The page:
Mr Ignatius Baffour Awuah, the Minister of Employment and Labour Relations, made this known when a 12-member Inter-Agency Committee on the Management of Foreign Labour Migration presented a 24-page report to him in Accra on Friday.
He said the meeting had become necessary because those embassies were involved in the issuance of visas to Ghanaians going to those countries.
He said the government was not against foreign migration, but was strongly opposed to excessive exploitation of Ghanaian migrants, adding that Ghanaian migrants deserved to be treated with dignity while their labour rights were respected in any country they find themselves.
In recent times, the Ghanaian media has been inundated with reports of harsh treatment meted out to Ghanaians in the Gulf States such as Qatar, Saudi Arabia and Kuwait.
They are often subjected to sexual exploitation, as well as physical and emotional torture.
Mr Baffour Awuah said the government’s delegation will be led by representatives from the Ministry of Foreign Affairs and Regional Integration (MFARI) and Ministry of Employment and Labour Relations (MELR).
He expressed appreciation to the members of the committee for their hard work and assured that the ministry would study the report and submit the recommendations to the Cabinet for consideration.
The Minister noted that most countries in the world were signatories to the International Labour Organisation’s conventions on labour; therefore, wherever any citizen of any country found himself or herself, they ought to be treated with dignity.
He said the ministry would issue a White Paper on the committee’s recommendations after Cabinet had considered it, in order to guide foreign labour migration management.
Mr Baffour Awuah, therefore, urged the media to intensify public education and sensitisation on illegal foreign migration.
Some recommendations in the committee’s report include ensuring well-coordinated and regulated migration procedures since it could reduce unemployment in Ghana: there should be effective inter-agency collaboration to ensure effective migration governance; licensing of all migration recruitment agencies or agents and bilateral agreement between Ghana and destination countries contributing to the infractions.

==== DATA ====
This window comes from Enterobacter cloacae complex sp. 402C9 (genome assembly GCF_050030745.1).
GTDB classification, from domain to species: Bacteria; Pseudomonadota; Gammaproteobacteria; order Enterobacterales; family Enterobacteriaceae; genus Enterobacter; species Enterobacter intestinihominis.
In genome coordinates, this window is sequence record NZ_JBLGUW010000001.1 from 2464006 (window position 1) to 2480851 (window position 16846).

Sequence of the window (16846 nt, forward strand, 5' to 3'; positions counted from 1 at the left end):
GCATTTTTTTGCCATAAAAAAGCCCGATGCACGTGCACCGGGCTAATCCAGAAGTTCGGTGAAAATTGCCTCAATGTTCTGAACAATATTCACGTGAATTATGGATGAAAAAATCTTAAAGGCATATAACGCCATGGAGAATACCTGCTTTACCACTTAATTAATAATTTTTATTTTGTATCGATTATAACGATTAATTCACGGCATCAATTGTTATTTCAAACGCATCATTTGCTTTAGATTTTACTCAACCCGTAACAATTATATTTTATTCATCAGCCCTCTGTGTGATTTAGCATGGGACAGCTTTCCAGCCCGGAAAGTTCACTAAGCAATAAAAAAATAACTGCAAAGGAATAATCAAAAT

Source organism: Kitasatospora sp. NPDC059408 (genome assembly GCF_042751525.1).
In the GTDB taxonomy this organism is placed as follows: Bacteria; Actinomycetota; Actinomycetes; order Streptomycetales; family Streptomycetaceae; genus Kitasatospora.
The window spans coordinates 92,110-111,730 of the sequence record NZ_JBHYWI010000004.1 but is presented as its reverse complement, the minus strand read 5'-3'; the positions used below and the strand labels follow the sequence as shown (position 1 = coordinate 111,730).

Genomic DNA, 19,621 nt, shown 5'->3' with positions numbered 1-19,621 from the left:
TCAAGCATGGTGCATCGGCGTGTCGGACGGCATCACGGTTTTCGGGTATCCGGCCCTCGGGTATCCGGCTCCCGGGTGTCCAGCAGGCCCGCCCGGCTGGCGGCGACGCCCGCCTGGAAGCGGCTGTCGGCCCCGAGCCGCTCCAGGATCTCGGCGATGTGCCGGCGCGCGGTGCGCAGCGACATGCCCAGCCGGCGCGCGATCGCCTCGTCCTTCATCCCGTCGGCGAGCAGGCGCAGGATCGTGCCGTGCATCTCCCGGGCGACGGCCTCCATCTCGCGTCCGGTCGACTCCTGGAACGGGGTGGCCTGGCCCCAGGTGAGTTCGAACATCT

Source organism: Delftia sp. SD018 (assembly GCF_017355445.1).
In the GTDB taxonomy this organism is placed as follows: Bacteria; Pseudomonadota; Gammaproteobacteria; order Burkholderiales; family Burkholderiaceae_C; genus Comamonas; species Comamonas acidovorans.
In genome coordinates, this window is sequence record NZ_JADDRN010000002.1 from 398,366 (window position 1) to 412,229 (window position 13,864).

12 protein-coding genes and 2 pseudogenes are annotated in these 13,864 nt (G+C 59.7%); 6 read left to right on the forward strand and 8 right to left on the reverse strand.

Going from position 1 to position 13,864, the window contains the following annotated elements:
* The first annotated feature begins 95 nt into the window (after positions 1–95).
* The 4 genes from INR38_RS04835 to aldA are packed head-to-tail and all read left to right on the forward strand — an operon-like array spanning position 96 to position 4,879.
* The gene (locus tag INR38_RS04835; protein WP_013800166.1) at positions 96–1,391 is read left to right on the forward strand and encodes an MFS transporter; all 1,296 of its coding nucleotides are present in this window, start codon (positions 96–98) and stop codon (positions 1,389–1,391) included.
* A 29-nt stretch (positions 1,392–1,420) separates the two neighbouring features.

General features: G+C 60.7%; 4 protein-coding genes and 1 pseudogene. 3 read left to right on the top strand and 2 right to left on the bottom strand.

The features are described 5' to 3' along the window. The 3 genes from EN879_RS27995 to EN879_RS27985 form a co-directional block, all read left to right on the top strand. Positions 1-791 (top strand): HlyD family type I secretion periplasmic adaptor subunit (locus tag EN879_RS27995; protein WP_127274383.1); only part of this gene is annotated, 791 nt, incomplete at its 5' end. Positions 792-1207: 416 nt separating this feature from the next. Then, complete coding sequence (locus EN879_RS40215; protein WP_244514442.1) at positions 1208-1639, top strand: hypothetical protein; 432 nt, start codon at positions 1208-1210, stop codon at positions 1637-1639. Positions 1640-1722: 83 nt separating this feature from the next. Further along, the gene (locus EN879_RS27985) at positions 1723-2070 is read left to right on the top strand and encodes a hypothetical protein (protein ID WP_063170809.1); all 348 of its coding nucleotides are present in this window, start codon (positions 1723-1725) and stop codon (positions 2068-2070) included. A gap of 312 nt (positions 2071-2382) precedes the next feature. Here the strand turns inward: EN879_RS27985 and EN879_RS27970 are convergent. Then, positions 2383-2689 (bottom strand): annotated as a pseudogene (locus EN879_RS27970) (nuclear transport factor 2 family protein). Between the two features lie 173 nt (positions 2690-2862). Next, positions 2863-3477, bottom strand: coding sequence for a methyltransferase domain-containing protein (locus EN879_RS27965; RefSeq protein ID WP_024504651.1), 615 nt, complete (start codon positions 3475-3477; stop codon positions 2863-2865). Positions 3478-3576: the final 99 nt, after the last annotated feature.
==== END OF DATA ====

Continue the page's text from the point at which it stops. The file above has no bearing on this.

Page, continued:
Others are that Ghana should improve bilateral co-operation with destination countries to enhance migration governance; government should engage Gulf States embassies on non-issuance of visas directly to migrant workers, but rather issue them to only licensed labour recruitment agencies, among others.
Mr Sammy-Longman Attakumah, the Chairperson of the committee and Chief Director of MELR, said the committee was established by the Sector Minister on July 18 this year with a two-month mandate to review existing international labour laws and regulations and make recommendations towards resolving harsh treatment of Ghanaian migrants.
It comprised representatives from the Labour Department, the Ghana Immigration Service, the Ghana Police Service, the Ministry of Justice and Attorney-General’s Department and the Ministry of Foreign Affairs and Regional Integration.
The rest are the Ministry of Gender, Children and Social Protection, and the Ministry of Employment and Labour Relations.
He said the committee engaged key stakeholders and received input and recommendations in relation to foreign migration.
Currently, there is a temporary ban on the exportation of labour from Ghana to some Gulf States.
Meanwhile, the nation has licensed 58 recruitment migration agencies by the Registrar-General’s Department with Board of Directors certified by the Ghana Police Service.